As I have already shown here and here, the fact that firms set the price does not mean that they determine the prices. Under two-sided competition conditions (which is the most common case in our real world), prices are determined by subjective valuations of marginal pairs. When we see firms setting the price, they are just trying to anticipate what that price will be. That's exactly what great austrians demonstrated as we shall see.
Here is Böhm-Bawerk (1891: 204-205) on a footnote:
"The more experienced both parties are, and the more familiar with the condition of the market, the shorter will be the time spent in "trying the market" by preliminary offers. In an old and well-organised market competitors will save themselves the trouble of making offers that are not meant to be taken, and will make their first offers at least somewhere near that zone within which the market price will finally be fixed. The extreme limit of this curtailment is given in the "fixed prices" of sellers. In this case, trying the market is entirely dispensed with, and sellers undertake at one throw, as it were, to hit the very zone into which the condition of the market will force the price. They must try to hit this zone quite exactly; for if they put the price lower they lose their profit, while if they put it higher the buyers in the market get supplied by other competitors, and the sellers are left with their commodities. Fixed prices, however, are less common in the open market than in shops, where selling is never conducted under the full pressure of competition, and where, consequently, any mistake in the price asked is not so hazardous."And Rothbard (1962: 118-19):
"Aside from the universal fact of the scarcity of all goods, a price that is below the equilibrium price creates an additional shortage of supply for demanders, while a price above equilibrium creates a surplus of goods for sale as compared to demands for purchase. We see that the market process always tends to eliminate such shortages and surpluses and establish a price where demanders can find a supply, and suppliers a demand.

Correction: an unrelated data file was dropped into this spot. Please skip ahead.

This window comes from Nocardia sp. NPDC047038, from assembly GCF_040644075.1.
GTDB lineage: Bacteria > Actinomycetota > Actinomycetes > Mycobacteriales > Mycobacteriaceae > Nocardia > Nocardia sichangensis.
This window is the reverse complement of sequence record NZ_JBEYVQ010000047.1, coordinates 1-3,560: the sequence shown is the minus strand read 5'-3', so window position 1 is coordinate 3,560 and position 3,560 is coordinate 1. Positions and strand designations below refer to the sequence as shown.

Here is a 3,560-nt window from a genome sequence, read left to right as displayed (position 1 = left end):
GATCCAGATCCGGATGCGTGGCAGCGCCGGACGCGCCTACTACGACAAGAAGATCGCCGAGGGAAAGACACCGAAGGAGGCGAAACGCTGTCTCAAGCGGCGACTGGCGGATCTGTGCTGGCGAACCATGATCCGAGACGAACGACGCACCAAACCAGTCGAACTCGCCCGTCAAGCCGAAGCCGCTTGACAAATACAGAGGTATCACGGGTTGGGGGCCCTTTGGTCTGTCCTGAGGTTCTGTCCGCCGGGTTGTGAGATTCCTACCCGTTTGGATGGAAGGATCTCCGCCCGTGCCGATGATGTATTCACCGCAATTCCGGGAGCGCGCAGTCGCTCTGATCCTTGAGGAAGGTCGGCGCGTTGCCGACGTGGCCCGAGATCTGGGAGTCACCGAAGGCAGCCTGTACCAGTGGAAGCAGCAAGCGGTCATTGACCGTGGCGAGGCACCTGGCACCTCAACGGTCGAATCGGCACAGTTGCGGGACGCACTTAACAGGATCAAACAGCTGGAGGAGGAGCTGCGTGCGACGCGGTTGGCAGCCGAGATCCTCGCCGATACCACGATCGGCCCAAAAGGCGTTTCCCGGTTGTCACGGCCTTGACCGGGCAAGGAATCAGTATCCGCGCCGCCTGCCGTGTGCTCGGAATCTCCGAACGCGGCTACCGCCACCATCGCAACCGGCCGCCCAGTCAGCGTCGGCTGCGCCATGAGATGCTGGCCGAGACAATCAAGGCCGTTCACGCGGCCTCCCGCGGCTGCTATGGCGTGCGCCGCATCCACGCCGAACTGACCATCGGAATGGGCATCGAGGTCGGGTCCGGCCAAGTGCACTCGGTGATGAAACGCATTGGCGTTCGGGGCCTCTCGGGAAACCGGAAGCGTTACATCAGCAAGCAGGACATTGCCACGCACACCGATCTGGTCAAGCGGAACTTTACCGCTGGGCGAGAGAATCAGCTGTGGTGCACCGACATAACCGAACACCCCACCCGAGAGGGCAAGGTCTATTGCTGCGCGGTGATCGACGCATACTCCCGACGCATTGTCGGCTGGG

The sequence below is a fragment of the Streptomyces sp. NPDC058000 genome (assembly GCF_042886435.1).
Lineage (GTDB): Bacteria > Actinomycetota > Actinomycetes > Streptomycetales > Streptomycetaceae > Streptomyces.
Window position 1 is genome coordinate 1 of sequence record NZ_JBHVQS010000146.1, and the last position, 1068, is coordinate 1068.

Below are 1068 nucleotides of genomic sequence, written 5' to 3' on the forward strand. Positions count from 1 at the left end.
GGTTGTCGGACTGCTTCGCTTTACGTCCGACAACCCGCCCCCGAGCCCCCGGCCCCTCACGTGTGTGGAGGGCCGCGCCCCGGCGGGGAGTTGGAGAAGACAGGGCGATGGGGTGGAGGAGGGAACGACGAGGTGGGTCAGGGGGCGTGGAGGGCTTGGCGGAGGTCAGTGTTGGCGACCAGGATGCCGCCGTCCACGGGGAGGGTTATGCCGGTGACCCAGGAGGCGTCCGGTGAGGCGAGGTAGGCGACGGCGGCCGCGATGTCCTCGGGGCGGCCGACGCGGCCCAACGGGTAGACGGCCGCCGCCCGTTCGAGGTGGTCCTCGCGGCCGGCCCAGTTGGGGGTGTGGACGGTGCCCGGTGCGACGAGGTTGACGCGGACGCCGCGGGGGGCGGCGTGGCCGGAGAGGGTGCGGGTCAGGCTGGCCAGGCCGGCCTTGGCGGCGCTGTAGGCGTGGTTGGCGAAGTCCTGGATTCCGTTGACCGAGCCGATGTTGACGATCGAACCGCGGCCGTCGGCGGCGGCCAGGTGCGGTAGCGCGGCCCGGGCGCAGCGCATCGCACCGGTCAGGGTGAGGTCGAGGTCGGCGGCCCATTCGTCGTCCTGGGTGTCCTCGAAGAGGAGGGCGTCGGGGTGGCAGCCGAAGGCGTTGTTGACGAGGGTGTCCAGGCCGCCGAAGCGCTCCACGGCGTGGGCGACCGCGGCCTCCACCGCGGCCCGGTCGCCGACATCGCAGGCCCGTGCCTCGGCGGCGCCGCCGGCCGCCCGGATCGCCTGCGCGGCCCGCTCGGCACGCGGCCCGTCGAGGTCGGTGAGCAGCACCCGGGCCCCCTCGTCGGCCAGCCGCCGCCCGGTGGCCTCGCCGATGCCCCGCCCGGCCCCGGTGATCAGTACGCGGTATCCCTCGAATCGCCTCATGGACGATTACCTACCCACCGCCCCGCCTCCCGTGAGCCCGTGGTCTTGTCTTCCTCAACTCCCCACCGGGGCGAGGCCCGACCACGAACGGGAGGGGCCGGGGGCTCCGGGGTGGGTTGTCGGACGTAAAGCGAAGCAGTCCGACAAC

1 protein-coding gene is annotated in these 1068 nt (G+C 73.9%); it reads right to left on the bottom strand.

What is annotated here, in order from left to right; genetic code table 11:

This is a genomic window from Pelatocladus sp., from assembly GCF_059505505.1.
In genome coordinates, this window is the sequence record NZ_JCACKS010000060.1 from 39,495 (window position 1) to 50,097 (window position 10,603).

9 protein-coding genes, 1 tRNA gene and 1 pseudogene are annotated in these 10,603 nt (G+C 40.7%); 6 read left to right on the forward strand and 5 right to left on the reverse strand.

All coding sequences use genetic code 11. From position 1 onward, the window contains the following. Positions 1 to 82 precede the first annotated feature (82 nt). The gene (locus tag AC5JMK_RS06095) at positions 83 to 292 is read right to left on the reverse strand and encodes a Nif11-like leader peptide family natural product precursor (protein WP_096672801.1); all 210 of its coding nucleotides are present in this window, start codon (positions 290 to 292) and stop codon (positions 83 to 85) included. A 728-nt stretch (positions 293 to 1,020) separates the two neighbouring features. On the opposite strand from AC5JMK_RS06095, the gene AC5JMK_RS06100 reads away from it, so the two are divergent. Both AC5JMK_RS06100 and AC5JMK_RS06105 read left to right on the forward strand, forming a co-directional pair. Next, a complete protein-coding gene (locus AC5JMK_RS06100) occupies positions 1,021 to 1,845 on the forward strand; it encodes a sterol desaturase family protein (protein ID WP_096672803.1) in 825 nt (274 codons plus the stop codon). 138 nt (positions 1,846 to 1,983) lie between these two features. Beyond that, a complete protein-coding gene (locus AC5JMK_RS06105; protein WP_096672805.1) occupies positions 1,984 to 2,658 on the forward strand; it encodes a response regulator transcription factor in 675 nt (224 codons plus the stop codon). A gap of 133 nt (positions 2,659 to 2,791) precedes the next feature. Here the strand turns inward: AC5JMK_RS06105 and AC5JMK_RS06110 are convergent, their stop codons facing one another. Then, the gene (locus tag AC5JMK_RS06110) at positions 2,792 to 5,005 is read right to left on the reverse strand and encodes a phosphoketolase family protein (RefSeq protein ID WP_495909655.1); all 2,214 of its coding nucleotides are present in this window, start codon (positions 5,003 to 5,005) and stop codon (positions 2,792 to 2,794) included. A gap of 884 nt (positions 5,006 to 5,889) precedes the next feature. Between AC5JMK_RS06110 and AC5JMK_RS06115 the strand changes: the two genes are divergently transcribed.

It is important to realize that this process of overbidding of buyers and underbidding of sellers always takes place in the market, even if the surface aspects of the specific case make it appear that only the sellers (or buyers) are setting the price. Thus, a good might be sold in retail shops, with prices simply "quoted" by the individual seller. But the same process of bidding goes on in such a market as in any other. If the sellers set their prices below the equilibrium price, buyers will rush to make their purchases, and the sellers will find that shortages develop, accompanied by queues of buyers eager to purchase goods that are unavailable. Realizing that they could obtain higher prices for their goods, the sellers raise their quoted prices accordingly. On the other hand, if they set their prices above the equilibrium price, surpluses of unsold stocks will appear, and they will have to lower their prices in order to "move" their accumulation of unwanted stocks and to clear the market.
The case where buyers quote prices and therefore appear to set them is similar. If the buyers quote prices below the equilibrium price, they will find that they cannot satisfy all their demands at that price. As a result, they will have to raise their quoted prices. On the other hand, if the buyers set the prices too high, they will find a stampede of sellers with unsalable stocks and will take advantage of the opportunity to lower the price and clear the market. Thus, regardless of the form of the market, the result of the market process is always to tend toward the establishment of the equilibrium price via the mutual bidding of buyers and sellers. It is evident that, if we eliminate the assumption that no preliminary sales were made before the equilibrium price was established, this does not change the results of the analysis."
And Mises also knew it in 1912. As we see, the austrian causal-realist subjective marginalist theory of price determination is far superior to mainstream neo-classical economics (see for example here, here, here and here) and to the superficiality and empirical inexactness of the so called "heterodox" economics.